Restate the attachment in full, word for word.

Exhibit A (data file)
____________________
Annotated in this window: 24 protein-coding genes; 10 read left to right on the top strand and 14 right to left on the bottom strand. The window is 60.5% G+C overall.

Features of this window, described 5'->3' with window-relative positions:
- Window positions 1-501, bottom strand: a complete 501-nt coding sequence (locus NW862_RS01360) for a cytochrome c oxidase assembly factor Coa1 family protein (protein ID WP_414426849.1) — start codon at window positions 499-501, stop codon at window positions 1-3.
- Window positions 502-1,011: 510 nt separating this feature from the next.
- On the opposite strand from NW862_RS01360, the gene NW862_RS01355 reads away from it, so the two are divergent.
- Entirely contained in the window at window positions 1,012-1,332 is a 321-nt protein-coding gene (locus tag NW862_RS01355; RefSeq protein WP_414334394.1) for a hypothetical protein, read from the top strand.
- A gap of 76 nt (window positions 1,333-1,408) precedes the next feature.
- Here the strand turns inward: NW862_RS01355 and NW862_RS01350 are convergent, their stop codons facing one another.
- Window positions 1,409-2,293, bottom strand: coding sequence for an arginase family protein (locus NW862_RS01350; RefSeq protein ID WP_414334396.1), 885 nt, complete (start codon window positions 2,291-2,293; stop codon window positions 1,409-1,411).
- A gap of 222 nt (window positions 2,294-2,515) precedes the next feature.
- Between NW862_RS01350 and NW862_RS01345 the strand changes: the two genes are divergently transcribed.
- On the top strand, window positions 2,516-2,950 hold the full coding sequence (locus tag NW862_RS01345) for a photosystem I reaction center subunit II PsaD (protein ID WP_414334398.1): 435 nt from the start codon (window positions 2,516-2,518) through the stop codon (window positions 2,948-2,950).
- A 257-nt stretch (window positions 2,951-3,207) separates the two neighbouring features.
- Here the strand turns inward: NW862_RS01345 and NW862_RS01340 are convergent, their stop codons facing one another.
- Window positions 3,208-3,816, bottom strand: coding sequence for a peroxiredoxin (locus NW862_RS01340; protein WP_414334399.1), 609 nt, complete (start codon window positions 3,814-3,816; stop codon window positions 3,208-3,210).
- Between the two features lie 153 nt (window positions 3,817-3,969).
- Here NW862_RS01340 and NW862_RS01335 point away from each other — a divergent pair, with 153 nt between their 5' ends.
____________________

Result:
Annotated in this window: 24 protein-coding genes; 10 read left to right on the top strand and 14 right to left on the bottom strand. The window is 60.5% G+C overall.

Features of this window, described 5'->3' with window-relative positions:
- Window positions 1-501, bottom strand: a complete 501-nt coding sequence (locus NW862_RS01360) for a cytochrome c oxidase assembly factor Coa1 family protein (protein ID WP_414426849.1) — start codon at window positions 499-501, stop codon at window positions 1-3.
- Window positions 502-1,011: 510 nt separating this feature from the next.
- On the opposite strand from NW862_RS01360, the gene NW862_RS01355 reads away from it, so the two are divergent.
- Entirely contained in the window at window positions 1,012-1,332 is a 321-nt protein-coding gene (locus tag NW862_RS01355; RefSeq protein WP_414334394.1) for a hypothetical protein, read from the top strand.
- A gap of 76 nt (window positions 1,333-1,408) precedes the next feature.
- Here the strand turns inward: NW862_RS01355 and NW862_RS01350 are convergent, their stop codons facing one another.
- Window positions 1,409-2,293, bottom strand: coding sequence for an arginase family protein (locus NW862_RS01350; RefSeq protein ID WP_414334396.1), 885 nt, complete (start codon window positions 2,291-2,293; stop codon window positions 1,409-1,411).
- A gap of 222 nt (window positions 2,294-2,515) precedes the next feature.
- Between NW862_RS01350 and NW862_RS01345 the strand changes: the two genes are divergently transcribed.
- On the top strand, window positions 2,516-2,950 hold the full coding sequence (locus tag NW862_RS01345) for a photosystem I reaction center subunit II PsaD (protein ID WP_414334398.1): 435 nt from the start codon (window positions 2,516-2,518) through the stop codon (window positions 2,948-2,950).
- A 257-nt stretch (window positions 2,951-3,207) separates the two neighbouring features.
- Here the strand turns inward: NW862_RS01345 and NW862_RS01340 are convergent, their stop codons facing one another.
- Window positions 3,208-3,816, bottom strand: coding sequence for a peroxiredoxin (locus NW862_RS01340; protein WP_414334399.1), 609 nt, complete (start codon window positions 3,814-3,816; stop codon window positions 3,208-3,210).
- Between the two features lie 153 nt (window positions 3,817-3,969).
- Here NW862_RS01340 and NW862_RS01335 point away from each other — a divergent pair, with 153 nt between their 5' ends.